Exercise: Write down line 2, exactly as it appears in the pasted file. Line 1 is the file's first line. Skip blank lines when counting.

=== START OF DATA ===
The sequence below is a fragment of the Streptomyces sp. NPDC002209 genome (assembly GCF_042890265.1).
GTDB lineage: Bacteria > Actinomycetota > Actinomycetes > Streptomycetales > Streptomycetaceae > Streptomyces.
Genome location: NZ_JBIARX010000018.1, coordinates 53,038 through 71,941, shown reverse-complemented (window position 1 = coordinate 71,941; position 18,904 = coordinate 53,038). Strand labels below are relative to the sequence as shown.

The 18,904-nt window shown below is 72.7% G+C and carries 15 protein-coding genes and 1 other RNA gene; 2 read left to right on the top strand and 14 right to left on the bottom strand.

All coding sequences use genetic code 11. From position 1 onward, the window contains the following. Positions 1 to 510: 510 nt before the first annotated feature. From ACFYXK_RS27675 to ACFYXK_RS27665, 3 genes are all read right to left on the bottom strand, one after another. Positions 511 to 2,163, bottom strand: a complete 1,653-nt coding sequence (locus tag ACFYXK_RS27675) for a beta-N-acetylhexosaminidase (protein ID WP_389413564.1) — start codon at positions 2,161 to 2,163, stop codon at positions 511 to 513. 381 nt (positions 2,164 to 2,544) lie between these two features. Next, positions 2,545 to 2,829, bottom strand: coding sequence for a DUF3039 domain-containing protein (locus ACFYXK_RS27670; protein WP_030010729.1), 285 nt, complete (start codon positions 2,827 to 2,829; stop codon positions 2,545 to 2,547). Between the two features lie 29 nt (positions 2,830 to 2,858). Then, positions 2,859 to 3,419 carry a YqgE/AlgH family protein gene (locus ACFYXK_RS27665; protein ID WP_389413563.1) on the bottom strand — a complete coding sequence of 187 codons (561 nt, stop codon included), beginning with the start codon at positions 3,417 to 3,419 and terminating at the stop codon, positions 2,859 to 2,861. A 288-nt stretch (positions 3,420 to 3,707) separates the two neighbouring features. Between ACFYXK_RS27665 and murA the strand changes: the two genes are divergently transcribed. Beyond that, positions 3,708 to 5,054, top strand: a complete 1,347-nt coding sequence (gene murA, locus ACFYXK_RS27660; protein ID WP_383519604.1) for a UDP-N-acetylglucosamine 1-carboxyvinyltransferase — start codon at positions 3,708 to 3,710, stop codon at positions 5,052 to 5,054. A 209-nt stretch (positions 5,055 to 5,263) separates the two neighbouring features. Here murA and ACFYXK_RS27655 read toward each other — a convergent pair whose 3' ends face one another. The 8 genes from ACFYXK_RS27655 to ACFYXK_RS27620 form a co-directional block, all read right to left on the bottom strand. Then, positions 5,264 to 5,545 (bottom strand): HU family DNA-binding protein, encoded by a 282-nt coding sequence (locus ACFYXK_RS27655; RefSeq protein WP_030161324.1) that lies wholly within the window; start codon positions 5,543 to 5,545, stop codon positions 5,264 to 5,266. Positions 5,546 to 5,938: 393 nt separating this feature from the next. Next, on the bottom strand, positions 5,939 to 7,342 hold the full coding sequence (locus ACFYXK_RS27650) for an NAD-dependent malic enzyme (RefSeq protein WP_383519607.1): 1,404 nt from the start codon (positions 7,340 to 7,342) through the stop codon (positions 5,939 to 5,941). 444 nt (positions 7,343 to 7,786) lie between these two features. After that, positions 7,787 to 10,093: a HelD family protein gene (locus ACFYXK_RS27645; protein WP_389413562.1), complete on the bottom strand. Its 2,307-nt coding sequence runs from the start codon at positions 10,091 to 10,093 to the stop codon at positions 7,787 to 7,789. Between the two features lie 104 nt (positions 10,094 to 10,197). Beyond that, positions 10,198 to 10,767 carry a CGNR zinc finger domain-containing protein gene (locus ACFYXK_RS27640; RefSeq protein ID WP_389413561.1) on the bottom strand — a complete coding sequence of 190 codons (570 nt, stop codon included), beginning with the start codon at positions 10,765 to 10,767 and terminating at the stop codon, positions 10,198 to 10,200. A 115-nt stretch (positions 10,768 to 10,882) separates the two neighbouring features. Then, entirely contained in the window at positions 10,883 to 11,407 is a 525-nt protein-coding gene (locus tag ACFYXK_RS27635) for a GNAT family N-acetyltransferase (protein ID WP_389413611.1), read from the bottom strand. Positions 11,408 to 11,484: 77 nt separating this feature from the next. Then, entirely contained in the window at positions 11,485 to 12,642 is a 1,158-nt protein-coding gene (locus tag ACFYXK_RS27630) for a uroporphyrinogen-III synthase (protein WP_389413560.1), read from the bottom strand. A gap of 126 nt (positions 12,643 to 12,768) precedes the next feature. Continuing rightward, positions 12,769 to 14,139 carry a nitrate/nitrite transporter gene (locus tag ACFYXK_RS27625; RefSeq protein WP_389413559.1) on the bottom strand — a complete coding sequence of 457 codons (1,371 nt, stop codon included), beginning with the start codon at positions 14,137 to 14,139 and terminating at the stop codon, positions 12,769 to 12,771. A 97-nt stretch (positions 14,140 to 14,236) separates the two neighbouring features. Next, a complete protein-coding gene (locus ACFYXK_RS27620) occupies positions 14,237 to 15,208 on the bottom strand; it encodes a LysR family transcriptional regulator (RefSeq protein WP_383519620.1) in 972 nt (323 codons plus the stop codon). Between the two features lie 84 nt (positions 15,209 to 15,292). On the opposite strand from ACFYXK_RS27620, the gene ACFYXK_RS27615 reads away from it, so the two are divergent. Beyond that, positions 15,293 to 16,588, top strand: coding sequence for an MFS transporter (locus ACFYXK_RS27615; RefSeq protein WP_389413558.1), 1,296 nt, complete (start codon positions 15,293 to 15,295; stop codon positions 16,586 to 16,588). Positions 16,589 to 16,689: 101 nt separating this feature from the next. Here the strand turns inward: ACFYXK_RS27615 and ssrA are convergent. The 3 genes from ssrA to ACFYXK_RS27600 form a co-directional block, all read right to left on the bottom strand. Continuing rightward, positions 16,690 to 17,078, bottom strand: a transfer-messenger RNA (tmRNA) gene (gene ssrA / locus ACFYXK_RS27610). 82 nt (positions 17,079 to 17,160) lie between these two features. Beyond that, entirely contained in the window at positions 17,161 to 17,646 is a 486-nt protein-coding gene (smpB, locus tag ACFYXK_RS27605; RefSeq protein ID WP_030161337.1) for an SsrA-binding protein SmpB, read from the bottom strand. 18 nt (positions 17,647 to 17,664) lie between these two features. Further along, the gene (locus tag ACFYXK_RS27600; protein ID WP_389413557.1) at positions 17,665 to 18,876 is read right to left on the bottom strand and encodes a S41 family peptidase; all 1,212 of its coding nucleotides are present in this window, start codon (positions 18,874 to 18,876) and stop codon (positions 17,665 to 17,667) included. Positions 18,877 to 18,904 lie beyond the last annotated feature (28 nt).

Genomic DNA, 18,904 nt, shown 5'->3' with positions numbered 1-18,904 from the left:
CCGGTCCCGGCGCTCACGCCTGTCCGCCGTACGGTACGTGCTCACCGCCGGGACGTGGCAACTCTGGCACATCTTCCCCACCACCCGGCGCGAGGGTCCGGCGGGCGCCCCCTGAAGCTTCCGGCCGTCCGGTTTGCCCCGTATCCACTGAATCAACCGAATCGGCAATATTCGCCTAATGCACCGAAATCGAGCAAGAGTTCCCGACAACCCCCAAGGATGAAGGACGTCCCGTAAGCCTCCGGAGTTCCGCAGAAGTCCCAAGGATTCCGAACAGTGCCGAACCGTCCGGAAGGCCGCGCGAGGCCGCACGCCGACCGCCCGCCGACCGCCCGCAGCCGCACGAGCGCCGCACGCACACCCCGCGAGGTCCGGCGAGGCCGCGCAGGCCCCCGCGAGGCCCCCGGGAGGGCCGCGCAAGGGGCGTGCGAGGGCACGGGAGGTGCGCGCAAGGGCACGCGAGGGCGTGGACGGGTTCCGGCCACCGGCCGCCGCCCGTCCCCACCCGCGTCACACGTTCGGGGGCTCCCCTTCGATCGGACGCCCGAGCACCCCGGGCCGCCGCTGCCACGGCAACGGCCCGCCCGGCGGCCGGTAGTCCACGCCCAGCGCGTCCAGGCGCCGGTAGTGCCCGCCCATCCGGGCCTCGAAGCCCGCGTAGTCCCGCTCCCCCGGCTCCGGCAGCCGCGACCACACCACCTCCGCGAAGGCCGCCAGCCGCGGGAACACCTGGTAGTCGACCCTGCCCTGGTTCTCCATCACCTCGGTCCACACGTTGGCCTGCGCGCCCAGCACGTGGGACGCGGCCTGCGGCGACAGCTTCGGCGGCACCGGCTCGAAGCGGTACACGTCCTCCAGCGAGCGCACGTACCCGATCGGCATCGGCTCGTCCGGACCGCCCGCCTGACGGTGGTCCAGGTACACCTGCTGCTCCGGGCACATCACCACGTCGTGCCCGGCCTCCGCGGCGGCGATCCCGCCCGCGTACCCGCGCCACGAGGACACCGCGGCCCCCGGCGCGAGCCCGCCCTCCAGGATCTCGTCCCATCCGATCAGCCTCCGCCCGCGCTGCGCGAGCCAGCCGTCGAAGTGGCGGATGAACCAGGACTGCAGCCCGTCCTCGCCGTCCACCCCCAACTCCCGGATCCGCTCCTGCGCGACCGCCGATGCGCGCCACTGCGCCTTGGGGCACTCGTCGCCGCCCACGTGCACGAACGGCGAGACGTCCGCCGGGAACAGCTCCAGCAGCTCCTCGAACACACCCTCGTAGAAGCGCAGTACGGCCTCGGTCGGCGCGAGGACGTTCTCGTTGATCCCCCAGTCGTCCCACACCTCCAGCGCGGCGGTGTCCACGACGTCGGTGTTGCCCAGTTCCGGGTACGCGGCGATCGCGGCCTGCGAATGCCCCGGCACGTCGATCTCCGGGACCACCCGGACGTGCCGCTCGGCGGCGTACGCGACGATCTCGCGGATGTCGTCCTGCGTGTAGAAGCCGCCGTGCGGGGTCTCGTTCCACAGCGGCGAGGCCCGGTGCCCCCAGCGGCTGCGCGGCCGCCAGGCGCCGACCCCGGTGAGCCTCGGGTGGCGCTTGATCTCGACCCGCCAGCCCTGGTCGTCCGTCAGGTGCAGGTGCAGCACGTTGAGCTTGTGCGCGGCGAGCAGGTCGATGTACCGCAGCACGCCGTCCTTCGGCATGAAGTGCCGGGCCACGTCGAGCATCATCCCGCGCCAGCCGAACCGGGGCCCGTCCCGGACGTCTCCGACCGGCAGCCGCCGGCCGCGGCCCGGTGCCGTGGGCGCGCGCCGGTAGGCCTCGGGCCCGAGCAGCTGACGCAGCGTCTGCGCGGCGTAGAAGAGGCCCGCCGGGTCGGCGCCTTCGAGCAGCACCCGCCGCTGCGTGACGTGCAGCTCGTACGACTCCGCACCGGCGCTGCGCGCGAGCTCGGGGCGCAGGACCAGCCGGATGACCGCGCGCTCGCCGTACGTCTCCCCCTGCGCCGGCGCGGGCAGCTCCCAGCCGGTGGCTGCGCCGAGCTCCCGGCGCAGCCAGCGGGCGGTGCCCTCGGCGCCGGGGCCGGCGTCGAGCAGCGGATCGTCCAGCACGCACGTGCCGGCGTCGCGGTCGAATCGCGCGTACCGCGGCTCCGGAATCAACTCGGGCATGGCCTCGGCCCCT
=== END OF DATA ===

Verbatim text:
GTDB lineage: Bacteria > Actinomycetota > Actinomycetes > Streptomycetales > Streptomycetaceae > Streptomyces.